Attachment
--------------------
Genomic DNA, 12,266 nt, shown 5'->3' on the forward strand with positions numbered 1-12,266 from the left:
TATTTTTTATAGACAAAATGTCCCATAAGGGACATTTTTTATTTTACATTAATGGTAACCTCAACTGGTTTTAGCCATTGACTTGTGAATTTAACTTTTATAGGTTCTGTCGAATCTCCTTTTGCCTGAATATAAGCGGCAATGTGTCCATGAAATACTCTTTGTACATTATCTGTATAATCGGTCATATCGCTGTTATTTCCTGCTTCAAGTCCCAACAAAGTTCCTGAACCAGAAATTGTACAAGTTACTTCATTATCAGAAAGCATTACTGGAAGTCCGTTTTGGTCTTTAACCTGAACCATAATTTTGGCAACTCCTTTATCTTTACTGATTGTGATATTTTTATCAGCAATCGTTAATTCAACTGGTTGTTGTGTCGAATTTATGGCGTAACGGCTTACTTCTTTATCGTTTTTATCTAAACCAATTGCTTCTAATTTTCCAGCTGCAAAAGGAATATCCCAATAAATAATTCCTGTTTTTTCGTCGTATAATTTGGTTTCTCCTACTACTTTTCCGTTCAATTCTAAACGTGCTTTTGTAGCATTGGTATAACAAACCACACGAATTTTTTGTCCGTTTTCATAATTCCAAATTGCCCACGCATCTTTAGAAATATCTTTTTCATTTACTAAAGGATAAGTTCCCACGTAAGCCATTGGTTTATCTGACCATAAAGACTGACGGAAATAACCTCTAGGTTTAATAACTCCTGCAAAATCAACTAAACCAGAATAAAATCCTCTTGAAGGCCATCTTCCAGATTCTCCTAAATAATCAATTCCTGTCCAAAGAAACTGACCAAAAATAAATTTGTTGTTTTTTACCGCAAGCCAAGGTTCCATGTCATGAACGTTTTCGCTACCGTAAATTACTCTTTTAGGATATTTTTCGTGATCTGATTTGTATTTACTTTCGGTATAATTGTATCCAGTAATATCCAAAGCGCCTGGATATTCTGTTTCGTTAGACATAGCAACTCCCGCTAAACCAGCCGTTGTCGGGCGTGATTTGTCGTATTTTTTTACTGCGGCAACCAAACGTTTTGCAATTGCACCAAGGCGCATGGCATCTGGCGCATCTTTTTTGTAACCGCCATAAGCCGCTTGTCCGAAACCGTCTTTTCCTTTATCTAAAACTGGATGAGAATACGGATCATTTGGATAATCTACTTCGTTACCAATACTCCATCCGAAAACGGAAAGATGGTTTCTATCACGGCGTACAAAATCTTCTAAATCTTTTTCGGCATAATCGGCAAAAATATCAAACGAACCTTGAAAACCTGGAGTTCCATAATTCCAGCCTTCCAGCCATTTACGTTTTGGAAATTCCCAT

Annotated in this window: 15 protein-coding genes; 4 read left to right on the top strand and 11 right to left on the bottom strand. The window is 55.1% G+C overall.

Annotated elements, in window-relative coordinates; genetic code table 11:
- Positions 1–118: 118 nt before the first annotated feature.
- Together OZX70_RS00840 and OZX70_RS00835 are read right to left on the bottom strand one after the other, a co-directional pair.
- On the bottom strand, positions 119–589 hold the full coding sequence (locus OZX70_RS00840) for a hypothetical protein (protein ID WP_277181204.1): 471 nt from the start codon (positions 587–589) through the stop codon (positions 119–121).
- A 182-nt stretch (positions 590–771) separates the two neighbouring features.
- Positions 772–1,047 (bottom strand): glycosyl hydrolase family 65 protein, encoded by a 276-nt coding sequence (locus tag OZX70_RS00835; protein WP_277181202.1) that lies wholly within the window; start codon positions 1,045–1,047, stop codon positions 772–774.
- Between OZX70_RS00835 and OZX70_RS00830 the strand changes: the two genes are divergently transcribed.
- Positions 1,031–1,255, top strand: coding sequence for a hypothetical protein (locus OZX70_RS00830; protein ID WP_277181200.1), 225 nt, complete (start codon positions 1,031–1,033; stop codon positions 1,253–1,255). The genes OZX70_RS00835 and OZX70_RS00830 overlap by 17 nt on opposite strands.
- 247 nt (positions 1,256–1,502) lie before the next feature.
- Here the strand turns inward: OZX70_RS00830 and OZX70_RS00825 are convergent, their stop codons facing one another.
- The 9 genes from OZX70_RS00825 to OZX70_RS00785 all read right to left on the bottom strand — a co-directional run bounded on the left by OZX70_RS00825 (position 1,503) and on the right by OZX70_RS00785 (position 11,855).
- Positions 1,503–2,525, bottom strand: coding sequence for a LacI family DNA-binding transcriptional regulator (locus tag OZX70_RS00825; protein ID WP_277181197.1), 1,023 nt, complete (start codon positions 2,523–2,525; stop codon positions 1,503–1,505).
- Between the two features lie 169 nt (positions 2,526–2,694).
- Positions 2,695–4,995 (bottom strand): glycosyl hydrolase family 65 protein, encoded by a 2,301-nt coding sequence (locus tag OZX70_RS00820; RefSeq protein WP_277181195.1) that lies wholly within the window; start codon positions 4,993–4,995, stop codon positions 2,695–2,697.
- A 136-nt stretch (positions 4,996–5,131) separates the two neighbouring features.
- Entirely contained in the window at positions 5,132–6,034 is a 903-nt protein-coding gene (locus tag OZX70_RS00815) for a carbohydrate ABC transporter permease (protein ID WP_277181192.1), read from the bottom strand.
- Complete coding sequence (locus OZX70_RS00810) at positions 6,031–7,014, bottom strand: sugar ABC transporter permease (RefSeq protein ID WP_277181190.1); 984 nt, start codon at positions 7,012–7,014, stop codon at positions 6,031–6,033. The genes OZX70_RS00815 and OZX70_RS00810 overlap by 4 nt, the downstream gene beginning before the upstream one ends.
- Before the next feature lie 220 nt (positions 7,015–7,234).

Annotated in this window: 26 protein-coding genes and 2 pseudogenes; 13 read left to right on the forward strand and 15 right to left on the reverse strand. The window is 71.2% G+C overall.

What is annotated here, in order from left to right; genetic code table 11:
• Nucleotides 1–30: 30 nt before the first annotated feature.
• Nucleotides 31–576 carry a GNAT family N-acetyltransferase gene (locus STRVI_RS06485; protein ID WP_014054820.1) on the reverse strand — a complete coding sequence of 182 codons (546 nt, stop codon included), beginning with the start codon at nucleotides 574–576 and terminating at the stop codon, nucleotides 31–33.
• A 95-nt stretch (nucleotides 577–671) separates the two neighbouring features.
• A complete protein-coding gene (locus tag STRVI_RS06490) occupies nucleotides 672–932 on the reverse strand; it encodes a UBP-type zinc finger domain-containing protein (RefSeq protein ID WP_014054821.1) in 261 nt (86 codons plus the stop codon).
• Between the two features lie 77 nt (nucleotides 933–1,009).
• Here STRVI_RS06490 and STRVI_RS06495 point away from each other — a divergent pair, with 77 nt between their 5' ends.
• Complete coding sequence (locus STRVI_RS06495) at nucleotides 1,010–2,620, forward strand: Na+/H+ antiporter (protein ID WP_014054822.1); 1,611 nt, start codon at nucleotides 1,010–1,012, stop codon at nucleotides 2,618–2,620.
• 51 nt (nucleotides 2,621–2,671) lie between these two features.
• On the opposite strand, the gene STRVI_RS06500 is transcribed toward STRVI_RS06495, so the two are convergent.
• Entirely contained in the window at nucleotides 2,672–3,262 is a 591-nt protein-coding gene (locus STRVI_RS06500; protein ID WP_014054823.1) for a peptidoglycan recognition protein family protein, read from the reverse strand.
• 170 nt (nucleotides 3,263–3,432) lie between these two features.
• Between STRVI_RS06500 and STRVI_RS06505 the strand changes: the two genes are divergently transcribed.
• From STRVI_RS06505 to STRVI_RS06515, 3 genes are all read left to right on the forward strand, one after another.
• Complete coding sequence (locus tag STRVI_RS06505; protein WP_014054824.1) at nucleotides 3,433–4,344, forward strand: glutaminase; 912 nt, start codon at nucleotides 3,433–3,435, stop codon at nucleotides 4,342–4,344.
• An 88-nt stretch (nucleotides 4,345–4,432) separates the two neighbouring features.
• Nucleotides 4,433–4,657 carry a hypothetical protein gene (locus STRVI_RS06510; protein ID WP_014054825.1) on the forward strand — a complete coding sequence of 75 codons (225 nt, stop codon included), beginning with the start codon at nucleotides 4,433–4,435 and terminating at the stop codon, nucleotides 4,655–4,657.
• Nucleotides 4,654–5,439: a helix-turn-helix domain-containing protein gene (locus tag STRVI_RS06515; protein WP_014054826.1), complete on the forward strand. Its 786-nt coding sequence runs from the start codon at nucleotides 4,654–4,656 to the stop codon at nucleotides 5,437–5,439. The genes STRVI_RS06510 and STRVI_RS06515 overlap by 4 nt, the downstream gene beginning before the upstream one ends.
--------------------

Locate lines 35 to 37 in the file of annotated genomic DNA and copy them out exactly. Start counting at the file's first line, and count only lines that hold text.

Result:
• Between STRVI_RS06500 and STRVI_RS06505 the strand changes: the two genes are divergently transcribed.
• From STRVI_RS06505 to STRVI_RS06515, 3 genes are all read left to right on the forward strand, one after another.
• Complete coding sequence (locus tag STRVI_RS06505; protein WP_014054824.1) at nucleotides 3,433–4,344, forward strand: glutaminase; 912 nt, start codon at nucleotides 3,433–3,435, stop codon at nucleotides 4,342–4,344.